I was watching a performance of Il Volo, an operatic trio whom I love, and they were performing at an outside venue in this incredible town which I had to look up immediately, it was Matera, Italy.
Matera is a city on a rocky outcrop in the region of Basilicata, in southern Italy. It includes the Sassi area, a complex of cave dwellings carved into the mountainside. Evacuated in 1952 due to poor living conditions, the Sassi now houses museums like the Casa Grotta di Vico Solitario, with period furniture and artisan tools. Nearby rock churches include St. Lucia alle Malve, with 13th-century frescoes.
A UNESCO World Heritage site since 1993, the Sassi represent a unique hamlet throughout Italy: the earliest inhabitants date back to the stone and bronze age, in the middle ages it boasted several monastic communities and later became a vibrant farming centre, owing to the rich harvests from the surrounding hills and plains.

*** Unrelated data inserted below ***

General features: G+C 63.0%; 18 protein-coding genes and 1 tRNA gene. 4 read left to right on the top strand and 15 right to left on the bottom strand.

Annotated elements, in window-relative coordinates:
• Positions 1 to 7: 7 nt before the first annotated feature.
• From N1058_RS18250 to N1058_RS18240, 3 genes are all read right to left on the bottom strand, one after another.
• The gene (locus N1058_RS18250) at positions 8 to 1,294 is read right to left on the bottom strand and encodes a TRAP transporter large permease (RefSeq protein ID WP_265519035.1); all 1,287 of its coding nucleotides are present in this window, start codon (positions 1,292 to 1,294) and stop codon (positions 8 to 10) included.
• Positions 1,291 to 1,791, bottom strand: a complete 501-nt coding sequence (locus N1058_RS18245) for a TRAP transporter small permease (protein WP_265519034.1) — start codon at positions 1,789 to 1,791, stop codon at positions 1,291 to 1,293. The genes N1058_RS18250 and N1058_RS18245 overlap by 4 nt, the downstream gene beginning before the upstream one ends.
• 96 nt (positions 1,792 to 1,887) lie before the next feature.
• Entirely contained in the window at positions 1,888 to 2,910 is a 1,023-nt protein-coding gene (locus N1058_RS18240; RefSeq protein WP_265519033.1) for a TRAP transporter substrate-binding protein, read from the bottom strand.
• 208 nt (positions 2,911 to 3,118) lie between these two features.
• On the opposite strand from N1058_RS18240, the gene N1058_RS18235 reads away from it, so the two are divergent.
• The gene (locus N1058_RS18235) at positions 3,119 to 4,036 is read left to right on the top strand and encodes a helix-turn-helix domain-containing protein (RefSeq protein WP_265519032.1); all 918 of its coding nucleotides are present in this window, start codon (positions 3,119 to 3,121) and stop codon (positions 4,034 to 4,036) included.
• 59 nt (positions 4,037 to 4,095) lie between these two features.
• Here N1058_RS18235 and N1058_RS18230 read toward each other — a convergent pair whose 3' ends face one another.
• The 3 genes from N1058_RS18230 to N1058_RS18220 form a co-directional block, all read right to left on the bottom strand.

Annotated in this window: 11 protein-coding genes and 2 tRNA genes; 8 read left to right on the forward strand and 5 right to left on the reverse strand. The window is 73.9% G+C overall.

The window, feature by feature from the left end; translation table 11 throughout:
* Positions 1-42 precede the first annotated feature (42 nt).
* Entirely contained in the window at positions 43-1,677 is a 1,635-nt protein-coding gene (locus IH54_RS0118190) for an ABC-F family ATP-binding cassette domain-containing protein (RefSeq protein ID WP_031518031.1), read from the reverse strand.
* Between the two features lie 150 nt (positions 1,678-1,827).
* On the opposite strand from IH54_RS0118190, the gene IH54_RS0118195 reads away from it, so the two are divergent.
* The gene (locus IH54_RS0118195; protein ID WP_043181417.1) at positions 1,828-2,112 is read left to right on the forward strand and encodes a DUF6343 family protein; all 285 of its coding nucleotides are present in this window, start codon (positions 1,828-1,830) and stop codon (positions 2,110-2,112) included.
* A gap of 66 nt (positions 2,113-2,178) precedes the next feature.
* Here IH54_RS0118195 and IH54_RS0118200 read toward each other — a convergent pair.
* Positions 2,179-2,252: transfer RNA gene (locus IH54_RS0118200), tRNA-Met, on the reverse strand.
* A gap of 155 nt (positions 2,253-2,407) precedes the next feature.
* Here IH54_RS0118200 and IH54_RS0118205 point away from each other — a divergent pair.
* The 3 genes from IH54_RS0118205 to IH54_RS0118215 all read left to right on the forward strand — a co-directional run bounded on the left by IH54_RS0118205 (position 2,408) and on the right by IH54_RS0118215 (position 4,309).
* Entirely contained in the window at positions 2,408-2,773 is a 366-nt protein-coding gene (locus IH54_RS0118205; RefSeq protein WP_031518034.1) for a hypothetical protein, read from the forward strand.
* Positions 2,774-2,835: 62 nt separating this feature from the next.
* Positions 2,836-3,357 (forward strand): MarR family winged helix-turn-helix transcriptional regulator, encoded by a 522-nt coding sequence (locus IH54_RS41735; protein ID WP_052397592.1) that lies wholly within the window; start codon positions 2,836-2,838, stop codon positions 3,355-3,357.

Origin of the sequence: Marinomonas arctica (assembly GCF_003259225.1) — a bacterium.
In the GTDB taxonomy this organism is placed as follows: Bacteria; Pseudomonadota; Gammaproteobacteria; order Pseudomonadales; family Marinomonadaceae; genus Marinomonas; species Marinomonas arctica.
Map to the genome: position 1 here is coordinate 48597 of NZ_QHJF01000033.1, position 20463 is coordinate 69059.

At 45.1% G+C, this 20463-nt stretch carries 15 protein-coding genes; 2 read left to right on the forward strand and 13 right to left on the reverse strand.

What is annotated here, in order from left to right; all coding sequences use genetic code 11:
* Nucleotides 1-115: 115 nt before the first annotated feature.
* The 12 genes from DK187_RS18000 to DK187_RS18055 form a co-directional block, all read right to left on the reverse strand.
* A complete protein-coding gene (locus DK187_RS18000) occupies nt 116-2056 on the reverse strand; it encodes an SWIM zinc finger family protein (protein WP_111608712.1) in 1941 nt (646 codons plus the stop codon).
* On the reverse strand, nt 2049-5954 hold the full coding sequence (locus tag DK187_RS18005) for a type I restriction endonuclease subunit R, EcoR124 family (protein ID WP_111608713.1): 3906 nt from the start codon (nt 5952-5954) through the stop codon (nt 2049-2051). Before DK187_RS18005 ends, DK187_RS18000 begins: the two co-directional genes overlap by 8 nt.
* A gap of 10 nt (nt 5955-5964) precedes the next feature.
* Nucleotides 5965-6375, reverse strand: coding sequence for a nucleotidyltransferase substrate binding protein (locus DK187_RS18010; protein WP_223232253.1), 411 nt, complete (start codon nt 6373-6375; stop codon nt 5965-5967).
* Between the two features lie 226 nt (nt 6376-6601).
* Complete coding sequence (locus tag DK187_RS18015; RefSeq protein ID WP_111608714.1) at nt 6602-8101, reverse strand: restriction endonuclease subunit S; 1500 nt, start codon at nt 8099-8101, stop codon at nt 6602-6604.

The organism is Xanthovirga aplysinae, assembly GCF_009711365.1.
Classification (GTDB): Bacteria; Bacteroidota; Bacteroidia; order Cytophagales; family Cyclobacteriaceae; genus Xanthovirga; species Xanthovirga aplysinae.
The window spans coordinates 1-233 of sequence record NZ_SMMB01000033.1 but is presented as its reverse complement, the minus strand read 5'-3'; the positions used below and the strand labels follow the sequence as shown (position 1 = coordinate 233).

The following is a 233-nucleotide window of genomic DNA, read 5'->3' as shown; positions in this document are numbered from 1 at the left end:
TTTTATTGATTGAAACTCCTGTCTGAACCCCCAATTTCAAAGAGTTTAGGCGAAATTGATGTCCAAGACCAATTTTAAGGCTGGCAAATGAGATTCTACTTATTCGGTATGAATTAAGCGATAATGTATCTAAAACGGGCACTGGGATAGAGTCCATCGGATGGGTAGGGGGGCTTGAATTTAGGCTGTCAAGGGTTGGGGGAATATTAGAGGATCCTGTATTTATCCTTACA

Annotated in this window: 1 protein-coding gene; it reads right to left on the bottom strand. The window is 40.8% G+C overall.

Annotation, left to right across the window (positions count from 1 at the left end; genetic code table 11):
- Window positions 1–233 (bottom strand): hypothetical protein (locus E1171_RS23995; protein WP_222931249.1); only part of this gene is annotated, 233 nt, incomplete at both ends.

Matera Cathedral (1268–1270) has been dedicated to Santa Maria della Bruna since 1389. Built in an Apulian Romanesque architectural style, the church has a 52 m tall bell tower, and next to the main gate is a statue of the Maria della Bruna, backed by those of Saints Peter and Paul. The main feature of the façade is the rose window, divided by sixteen small columns. The interior is on the Latin cross plan, with a nave and two aisles. The decoration is mainly from the 18th century Baroque restoration, but recently, a Byzantine-style 14th-century fresco portraying the Last Judgement has been discovered.